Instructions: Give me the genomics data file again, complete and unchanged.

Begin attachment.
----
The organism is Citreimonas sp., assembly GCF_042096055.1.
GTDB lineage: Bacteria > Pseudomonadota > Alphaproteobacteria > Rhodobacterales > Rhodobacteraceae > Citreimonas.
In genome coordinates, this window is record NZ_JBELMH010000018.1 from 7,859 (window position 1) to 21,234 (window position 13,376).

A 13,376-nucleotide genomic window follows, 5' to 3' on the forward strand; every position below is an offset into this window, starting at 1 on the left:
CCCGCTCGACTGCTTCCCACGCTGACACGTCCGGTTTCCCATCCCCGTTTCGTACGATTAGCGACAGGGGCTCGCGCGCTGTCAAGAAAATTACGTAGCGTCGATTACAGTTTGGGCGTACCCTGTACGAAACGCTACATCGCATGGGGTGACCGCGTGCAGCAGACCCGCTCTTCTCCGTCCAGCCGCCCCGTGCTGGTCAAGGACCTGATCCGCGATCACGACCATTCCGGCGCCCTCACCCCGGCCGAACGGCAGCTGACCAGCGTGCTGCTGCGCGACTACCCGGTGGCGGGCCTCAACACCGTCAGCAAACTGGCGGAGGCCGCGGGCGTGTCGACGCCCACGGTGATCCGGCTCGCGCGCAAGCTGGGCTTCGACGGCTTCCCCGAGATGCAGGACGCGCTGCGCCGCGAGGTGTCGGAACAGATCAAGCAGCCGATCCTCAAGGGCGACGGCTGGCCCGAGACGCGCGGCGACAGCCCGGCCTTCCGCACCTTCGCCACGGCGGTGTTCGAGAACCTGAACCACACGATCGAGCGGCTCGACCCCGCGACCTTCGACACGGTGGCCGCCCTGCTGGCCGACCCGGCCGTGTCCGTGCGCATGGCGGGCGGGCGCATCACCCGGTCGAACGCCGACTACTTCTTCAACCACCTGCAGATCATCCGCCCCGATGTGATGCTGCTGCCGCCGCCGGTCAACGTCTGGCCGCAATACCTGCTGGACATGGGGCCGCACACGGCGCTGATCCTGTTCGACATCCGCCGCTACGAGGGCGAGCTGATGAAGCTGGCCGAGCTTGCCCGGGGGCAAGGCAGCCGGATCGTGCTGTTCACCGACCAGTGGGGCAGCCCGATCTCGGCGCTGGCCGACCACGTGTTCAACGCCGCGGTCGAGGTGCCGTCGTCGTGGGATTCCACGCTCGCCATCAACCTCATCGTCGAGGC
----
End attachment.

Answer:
The organism is Citreimonas sp., assembly GCF_042096055.1.
GTDB lineage: Bacteria > Pseudomonadota > Alphaproteobacteria > Rhodobacterales > Rhodobacteraceae > Citreimonas.
In genome coordinates, this window is record NZ_JBELMH010000018.1 from 7,859 (window position 1) to 21,234 (window position 13,376).

A 13,376-nucleotide genomic window follows, 5' to 3' on the forward strand; every position below is an offset into this window, starting at 1 on the left:
CCCGCTCGACTGCTTCCCACGCTGACACGTCCGGTTTCCCATCCCCGTTTCGTACGATTAGCGACAGGGGCTCGCGCGCTGTCAAGAAAATTACGTAGCGTCGATTACAGTTTGGGCGTACCCTGTACGAAACGCTACATCGCATGGGGTGACCGCGTGCAGCAGACCCGCTCTTCTCCGTCCAGCCGCCCCGTGCTGGTCAAGGACCTGATCCGCGATCACGACCATTCCGGCGCCCTCACCCCGGCCGAACGGCAGCTGACCAGCGTGCTGCTGCGCGACTACCCGGTGGCGGGCCTCAACACCGTCAGCAAACTGGCGGAGGCCGCGGGCGTGTCGACGCCCACGGTGATCCGGCTCGCGCGCAAGCTGGGCTTCGACGGCTTCCCCGAGATGCAGGACGCGCTGCGCCGCGAGGTGTCGGAACAGATCAAGCAGCCGATCCTCAAGGGCGACGGCTGGCCCGAGACGCGCGGCGACAGCCCGGCCTTCCGCACCTTCGCCACGGCGGTGTTCGAGAACCTGAACCACACGATCGAGCGGCTCGACCCCGCGACCTTCGACACGGTGGCCGCCCTGCTGGCCGACCCGGCCGTGTCCGTGCGCATGGCGGGCGGGCGCATCACCCGGTCGAACGCCGACTACTTCTTCAACCACCTGCAGATCATCCGCCCCGATGTGATGCTGCTGCCGCCGCCGGTCAACGTCTGGCCGCAATACCTGCTGGACATGGGGCCGCACACGGCGCTGATCCTGTTCGACATCCGCCGCTACGAGGGCGAGCTGATGAAGCTGGCCGAGCTTGCCCGGGGGCAAGGCAGCCGGATCGTGCTGTTCACCGACCAGTGGGGCAGCCCGATCTCGGCGCTGGCCGACCACGTGTTCAACGCCGCGGTCGAGGTGCCGTCGTCGTGGGATTCCACGCTCGCCATCAACCTCATCGTCGAGGC